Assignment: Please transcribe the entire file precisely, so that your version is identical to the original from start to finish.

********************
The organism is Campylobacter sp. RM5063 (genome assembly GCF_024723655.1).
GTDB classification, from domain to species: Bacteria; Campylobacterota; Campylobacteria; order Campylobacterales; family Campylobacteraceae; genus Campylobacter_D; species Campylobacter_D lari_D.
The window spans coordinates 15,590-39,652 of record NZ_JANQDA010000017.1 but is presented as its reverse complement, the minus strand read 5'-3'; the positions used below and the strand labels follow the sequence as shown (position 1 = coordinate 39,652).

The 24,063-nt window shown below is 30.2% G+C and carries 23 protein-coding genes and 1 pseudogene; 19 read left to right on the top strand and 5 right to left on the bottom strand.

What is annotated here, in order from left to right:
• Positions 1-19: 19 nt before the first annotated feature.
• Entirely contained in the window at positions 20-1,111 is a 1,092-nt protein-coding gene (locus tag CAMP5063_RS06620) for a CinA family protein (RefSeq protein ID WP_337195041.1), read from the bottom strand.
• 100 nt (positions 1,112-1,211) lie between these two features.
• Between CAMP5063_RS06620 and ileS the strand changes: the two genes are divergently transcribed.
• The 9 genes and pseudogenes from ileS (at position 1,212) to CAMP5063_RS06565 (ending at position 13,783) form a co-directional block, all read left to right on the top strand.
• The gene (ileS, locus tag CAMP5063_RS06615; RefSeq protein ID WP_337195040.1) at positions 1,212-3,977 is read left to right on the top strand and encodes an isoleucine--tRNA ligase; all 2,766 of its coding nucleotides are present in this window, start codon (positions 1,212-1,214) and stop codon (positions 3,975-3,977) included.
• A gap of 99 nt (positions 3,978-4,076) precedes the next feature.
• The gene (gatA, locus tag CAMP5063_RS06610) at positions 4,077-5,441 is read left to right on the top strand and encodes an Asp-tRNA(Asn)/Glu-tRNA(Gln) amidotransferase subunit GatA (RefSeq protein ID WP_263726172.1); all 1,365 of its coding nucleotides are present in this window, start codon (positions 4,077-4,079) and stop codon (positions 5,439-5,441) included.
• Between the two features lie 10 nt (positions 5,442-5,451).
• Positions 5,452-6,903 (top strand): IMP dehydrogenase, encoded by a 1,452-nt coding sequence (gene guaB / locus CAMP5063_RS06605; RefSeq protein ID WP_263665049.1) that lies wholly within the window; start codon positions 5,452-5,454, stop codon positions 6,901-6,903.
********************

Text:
The organism is Campylobacter sp. RM5063 (genome assembly GCF_024723655.1).
GTDB classification, from domain to species: Bacteria; Campylobacterota; Campylobacteria; order Campylobacterales; family Campylobacteraceae; genus Campylobacter_D; species Campylobacter_D lari_D.
The window spans coordinates 15,590-39,652 of record NZ_JANQDA010000017.1 but is presented as its reverse complement, the minus strand read 5'-3'; the positions used below and the strand labels follow the sequence as shown (position 1 = coordinate 39,652).

The 24,063-nt window shown below is 30.2% G+C and carries 23 protein-coding genes and 1 pseudogene; 19 read left to right on the top strand and 5 right to left on the bottom strand.

What is annotated here, in order from left to right:
• Positions 1-19: 19 nt before the first annotated feature.
• Entirely contained in the window at positions 20-1,111 is a 1,092-nt protein-coding gene (locus tag CAMP5063_RS06620) for a CinA family protein (RefSeq protein ID WP_337195041.1), read from the bottom strand.
• 100 nt (positions 1,112-1,211) lie between these two features.
• Between CAMP5063_RS06620 and ileS the strand changes: the two genes are divergently transcribed.
• The 9 genes and pseudogenes from ileS (at position 1,212) to CAMP5063_RS06565 (ending at position 13,783) form a co-directional block, all read left to right on the top strand.
• The gene (ileS, locus tag CAMP5063_RS06615; RefSeq protein ID WP_337195040.1) at positions 1,212-3,977 is read left to right on the top strand and encodes an isoleucine--tRNA ligase; all 2,766 of its coding nucleotides are present in this window, start codon (positions 1,212-1,214) and stop codon (positions 3,975-3,977) included.
• A gap of 99 nt (positions 3,978-4,076) precedes the next feature.
• The gene (gatA, locus tag CAMP5063_RS06610) at positions 4,077-5,441 is read left to right on the top strand and encodes an Asp-tRNA(Asn)/Glu-tRNA(Gln) amidotransferase subunit GatA (RefSeq protein ID WP_263726172.1); all 1,365 of its coding nucleotides are present in this window, start codon (positions 4,077-4,079) and stop codon (positions 5,439-5,441) included.
• Between the two features lie 10 nt (positions 5,442-5,451).
• Positions 5,452-6,903 (top strand): IMP dehydrogenase, encoded by a 1,452-nt coding sequence (gene guaB / locus CAMP5063_RS06605; RefSeq protein ID WP_263665049.1) that lies wholly within the window; start codon positions 5,452-5,454, stop codon positions 6,901-6,903.